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HOHENZOLLERN, the name of a castle which stood on the hill of Zollern about 1½ m. south of Hechingen, and gave its name to the family to which the present German emperor belongs. A vague tradition connects the house with the Colonna family of Rome, or the Colalto family of Lombardy; but one more definite unites the Hohenzollerns with the Burkhardingers, who were counts in Raetia during the early part of the 10th century, and two of whom became dukes of Swabia. Tassilo, a member of this family, is said to have built a castle at Zollern early in the 9th century; but the first historical mention of the name is in the Chronicon of a certain Berthold (d. 1088), who refers to Burkhard and Wezil, or Werner, of Zollern, or Zolorin. These men appear to have been counts of Zollern, and to have met their death in 1061. The family of Wezil died out in 1194, and the existing branches of the Hohenzollerns are descended from Burkhard and his son Frederick, whose eldest son, Frederick II., was in great favour with the German kings, Lothair the Saxon and Conrad III. Frederick II. died about 1145, and his son and successor, Frederick III., was a constant supporter of the Hohenstaufen. This count married Sophia, daughter and heiress of Conrad, burgrave of Nuremberg, and about 1192 he succeeded his father-in-law as burgrave, obtaining also some lands in Austria and Franconia. He died about 1200, and his sons, Conrad and Frederick, ruled their lands in common until 1227, when an important division took place. Conrad became burgrave of Nuremberg, and, receiving the lands which had come into the family through his mother, founded the Franconian branch of the family, which became the more important of the two; while Frederick, receiving the county of Zollern and the older possessions of the family, was the ancestor of the Swabian branch.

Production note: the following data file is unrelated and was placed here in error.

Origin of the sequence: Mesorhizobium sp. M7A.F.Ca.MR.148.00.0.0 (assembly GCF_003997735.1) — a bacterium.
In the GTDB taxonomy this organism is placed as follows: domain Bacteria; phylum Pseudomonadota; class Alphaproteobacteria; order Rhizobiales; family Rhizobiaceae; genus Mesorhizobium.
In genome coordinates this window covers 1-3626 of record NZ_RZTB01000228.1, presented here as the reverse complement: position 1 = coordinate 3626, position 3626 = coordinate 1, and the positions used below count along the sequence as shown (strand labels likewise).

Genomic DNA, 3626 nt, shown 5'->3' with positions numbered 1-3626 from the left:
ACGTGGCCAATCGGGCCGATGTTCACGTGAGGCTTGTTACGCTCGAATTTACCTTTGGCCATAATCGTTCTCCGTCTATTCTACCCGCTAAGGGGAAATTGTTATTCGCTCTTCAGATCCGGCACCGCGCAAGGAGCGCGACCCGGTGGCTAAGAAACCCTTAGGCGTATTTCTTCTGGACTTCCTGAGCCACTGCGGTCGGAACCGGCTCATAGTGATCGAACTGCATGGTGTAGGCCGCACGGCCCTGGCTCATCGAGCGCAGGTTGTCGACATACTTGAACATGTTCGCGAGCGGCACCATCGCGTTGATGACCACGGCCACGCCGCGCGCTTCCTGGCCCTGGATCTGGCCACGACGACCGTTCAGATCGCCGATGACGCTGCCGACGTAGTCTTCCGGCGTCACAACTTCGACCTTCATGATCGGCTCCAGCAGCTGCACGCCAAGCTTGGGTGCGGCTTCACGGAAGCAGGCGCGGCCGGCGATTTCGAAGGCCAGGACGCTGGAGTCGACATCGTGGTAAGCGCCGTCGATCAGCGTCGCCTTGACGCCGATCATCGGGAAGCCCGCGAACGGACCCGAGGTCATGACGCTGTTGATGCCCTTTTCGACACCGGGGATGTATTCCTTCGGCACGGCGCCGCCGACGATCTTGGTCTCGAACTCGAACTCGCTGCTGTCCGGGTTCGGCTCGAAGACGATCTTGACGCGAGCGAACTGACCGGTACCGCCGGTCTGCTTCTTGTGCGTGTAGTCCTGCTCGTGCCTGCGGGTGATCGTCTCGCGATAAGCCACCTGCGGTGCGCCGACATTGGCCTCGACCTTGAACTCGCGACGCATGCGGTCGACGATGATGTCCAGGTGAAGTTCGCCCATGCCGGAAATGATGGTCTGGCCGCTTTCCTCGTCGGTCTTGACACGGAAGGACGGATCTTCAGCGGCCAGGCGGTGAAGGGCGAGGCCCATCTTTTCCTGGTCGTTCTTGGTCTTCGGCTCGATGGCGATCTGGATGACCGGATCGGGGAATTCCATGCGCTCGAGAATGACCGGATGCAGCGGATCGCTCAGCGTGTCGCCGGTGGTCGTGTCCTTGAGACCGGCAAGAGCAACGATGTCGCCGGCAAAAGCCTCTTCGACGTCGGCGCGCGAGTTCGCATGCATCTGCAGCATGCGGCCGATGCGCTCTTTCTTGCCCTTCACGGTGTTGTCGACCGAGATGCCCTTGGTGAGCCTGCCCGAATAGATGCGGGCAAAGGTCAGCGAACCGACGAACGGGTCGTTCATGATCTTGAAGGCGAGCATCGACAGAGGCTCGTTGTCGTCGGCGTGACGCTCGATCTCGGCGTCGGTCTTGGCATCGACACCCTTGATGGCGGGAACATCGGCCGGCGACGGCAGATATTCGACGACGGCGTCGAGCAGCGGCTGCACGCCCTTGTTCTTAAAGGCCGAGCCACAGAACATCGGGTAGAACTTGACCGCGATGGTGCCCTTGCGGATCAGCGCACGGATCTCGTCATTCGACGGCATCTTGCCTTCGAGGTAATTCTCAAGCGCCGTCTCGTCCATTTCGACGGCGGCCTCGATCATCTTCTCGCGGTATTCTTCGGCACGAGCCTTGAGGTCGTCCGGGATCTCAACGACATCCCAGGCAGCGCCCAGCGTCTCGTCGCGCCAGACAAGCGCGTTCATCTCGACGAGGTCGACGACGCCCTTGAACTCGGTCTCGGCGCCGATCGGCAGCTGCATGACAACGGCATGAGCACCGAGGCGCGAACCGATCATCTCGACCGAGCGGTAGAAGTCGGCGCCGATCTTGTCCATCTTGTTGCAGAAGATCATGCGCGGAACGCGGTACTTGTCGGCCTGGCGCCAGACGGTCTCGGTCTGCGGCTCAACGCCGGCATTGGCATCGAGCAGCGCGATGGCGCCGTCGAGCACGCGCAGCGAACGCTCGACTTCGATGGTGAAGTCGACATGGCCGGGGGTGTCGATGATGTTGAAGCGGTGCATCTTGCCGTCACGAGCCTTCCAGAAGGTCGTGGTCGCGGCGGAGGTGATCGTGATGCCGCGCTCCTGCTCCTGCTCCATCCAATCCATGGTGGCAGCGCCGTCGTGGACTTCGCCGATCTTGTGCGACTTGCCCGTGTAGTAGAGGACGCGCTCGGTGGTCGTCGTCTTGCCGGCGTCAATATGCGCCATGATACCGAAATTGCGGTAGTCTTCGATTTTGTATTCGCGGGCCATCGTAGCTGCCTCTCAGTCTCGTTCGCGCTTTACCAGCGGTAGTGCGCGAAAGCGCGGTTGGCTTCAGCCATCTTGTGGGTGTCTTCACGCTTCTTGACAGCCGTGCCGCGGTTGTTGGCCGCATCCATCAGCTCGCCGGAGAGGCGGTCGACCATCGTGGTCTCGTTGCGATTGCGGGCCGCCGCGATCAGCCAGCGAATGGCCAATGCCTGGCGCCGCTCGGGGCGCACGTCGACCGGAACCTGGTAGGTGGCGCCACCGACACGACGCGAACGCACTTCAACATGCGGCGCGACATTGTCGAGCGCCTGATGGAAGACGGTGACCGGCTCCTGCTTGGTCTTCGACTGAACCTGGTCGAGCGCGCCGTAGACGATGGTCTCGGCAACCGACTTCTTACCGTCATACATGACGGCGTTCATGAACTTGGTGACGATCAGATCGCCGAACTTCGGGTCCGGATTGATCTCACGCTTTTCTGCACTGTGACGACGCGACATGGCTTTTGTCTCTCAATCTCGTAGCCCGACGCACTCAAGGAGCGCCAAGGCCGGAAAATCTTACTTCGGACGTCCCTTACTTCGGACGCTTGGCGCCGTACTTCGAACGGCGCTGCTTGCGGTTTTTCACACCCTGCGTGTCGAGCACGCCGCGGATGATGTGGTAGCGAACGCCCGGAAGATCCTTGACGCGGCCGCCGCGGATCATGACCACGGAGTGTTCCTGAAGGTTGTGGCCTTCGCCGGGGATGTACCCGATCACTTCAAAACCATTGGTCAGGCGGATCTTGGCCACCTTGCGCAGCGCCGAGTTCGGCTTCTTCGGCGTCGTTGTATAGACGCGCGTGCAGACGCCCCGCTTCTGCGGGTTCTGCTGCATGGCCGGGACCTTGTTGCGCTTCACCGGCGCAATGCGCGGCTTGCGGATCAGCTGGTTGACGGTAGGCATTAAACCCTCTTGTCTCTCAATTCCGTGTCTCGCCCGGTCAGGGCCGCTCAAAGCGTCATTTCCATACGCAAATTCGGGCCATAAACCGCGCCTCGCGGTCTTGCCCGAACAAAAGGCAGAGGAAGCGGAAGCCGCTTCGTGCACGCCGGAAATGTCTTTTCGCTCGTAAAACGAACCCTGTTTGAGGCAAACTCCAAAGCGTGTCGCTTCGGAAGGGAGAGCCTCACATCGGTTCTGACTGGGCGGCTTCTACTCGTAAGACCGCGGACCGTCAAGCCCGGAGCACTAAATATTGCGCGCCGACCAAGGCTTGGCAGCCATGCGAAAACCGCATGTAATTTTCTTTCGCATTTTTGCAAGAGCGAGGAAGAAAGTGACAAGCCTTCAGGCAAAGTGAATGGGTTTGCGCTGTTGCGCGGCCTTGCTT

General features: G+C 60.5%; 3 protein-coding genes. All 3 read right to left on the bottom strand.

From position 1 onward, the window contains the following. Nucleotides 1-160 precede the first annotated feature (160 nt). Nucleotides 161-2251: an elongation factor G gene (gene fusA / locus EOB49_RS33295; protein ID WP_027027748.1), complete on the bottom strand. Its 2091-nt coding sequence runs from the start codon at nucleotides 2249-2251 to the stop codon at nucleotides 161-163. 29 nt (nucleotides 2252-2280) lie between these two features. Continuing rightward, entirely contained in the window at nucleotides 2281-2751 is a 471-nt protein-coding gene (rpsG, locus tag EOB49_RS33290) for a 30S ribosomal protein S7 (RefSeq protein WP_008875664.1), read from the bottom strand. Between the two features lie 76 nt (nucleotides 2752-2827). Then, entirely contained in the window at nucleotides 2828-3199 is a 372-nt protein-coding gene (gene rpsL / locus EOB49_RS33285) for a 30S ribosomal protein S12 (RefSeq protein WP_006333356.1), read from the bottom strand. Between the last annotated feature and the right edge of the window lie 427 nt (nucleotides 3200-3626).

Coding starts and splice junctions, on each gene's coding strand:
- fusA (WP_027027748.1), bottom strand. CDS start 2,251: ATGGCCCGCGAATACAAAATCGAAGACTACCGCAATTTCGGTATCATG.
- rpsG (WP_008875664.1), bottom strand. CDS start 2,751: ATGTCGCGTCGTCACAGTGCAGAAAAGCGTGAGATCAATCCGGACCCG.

Early in the 12th century Burkhard, a younger son of Frederick I., secured the county of Hohenberg, and this district remained in the possession of the Hohenzollerns until the death of Count Sigismund in 1486. Its rulers, however, with the exception of Count Albert II. (d. 1298), played an unimportant part in German history. Albert, who was a Minnesinger, was loyal to the declining fortunes of the Hohenstaufen, and afterwards supported his brother-in-law, Rudolph of Habsburg, in his efforts to obtain the German throne. He shared in the campaigns of Rudolph and fell in battle in 1298, during the struggle between Adolph of Nassau and Albert of Habsburg (afterwards King Albert I.). When this family became extinct in 1486 Hohenberg passed to the Habsburgs.